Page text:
Monsanto's Very Bad Week: 3 Big Blows for GMO Food
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Monsanto tells us that their products are about the best thing to come along since sliced bread. For years they've been promising that GMOs would reduce pesticide use, increaseyields, reduce water consumption, and offer foods that are more tasty and more nutritious.
I wish they were right.
But in the 20 years since GMO crops first came on the market, studies have found that they have led to higher pesticide use, and no meaningful improvement in flavor, nutrition,yield or water requirements. Instead, what they've created are plants that are engineered to withstand massive dosing of toxic herbicides, and plants that function as living pesticide factories. Monsanto's Bt. corn, for example, is actually registered with the EPA as a pesticide.
With concern about GMOs growing fast, and with the public being pummeled with vast amounts of misinformation, there is a tremendous need for clear, accurate and reliable information about GMOs. In response, the 100,000+ member Food Revolution Network and the Institute for Responsible Technology are co-sponsoring a free online GMO Mini-Summit. From October 25-27, some of the top GMO experts on the planet will be providing insights and clear calls to action in this teleseminar that is also being broadcast without charge on the Internet. Monsanto probably isn't too happy about the prospect of tens of thousands of people getting informed and mobilized. But if you love life, safe food, and the truth, then you might want to check it out.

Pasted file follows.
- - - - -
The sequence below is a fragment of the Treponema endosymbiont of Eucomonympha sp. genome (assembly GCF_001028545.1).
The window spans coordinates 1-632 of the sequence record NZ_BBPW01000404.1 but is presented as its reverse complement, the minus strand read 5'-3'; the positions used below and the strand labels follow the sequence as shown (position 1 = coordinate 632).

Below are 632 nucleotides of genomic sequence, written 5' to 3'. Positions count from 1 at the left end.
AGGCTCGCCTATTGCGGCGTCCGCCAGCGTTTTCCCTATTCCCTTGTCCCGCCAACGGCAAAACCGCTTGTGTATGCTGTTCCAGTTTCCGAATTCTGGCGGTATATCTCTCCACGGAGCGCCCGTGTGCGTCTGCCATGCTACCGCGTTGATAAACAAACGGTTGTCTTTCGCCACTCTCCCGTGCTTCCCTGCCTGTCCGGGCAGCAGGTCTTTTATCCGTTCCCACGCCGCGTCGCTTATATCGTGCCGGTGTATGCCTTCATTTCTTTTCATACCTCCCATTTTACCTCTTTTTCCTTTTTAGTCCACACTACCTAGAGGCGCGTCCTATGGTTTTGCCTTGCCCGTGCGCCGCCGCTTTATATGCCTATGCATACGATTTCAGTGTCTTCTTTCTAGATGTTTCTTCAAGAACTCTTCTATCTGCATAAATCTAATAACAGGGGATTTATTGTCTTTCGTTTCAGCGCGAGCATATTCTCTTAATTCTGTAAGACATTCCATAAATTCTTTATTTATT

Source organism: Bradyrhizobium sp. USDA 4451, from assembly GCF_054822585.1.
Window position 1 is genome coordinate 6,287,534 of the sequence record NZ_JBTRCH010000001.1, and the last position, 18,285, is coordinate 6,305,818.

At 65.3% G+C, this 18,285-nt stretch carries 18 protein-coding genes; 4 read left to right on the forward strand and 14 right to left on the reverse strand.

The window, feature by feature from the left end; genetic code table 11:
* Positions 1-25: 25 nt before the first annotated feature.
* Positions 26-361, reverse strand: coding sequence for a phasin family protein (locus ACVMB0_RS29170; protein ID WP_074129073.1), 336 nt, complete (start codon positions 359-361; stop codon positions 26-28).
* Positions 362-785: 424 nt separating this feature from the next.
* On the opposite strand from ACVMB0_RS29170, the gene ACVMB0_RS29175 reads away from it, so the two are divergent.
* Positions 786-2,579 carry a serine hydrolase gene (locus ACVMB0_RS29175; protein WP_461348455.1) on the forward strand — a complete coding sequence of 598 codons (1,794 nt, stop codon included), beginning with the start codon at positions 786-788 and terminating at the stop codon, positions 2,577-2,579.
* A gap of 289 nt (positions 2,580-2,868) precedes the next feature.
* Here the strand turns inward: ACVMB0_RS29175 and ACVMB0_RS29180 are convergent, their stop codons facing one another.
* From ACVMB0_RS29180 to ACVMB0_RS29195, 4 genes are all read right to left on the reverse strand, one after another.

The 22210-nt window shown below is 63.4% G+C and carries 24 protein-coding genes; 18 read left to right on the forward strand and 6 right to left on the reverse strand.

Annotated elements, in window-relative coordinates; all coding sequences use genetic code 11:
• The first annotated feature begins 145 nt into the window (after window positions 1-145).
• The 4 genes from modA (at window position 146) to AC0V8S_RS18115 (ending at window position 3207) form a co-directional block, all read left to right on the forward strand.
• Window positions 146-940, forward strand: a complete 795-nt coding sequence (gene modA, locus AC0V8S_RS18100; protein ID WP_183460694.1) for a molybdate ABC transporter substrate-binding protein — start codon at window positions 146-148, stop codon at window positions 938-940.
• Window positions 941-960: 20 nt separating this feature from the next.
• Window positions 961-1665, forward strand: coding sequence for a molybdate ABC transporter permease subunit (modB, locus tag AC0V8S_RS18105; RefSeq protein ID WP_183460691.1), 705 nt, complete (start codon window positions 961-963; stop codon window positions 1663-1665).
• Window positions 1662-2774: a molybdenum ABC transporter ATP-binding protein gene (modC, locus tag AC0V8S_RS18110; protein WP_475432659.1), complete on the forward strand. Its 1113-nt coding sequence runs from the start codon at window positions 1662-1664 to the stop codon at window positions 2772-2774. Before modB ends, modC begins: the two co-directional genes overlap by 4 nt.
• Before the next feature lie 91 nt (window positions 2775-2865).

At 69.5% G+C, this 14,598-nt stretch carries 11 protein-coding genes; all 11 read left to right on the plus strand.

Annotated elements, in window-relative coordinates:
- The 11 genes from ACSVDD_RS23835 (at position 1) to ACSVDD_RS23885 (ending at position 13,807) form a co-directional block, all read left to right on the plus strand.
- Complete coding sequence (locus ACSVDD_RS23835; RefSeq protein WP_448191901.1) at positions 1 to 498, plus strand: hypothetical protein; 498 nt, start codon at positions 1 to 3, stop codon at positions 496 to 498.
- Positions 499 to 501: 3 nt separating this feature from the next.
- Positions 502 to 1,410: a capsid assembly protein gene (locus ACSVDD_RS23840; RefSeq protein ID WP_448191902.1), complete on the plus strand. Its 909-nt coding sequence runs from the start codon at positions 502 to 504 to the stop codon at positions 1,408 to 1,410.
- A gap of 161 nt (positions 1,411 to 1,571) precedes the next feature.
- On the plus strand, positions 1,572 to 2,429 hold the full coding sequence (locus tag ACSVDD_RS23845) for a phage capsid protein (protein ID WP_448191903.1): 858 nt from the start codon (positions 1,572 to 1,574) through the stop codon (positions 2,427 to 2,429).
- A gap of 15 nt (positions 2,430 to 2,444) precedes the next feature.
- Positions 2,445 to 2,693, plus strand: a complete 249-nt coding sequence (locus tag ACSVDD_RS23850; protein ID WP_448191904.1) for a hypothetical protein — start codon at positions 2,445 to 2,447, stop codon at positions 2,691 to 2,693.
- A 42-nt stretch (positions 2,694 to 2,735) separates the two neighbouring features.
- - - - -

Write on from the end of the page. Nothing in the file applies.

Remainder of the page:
And if you want to lend a hand to getting out the vote in the state of Washington, you can sign up to volunteer here.
Nobody knows what's going to happen in Washington between now and November 5. But from Mexico, to Hawaii and to the 64 nations that already have GMO labeling, this tide just might be turning.
Maybe we, the people, do get a say in what we know, and what we eat, after all.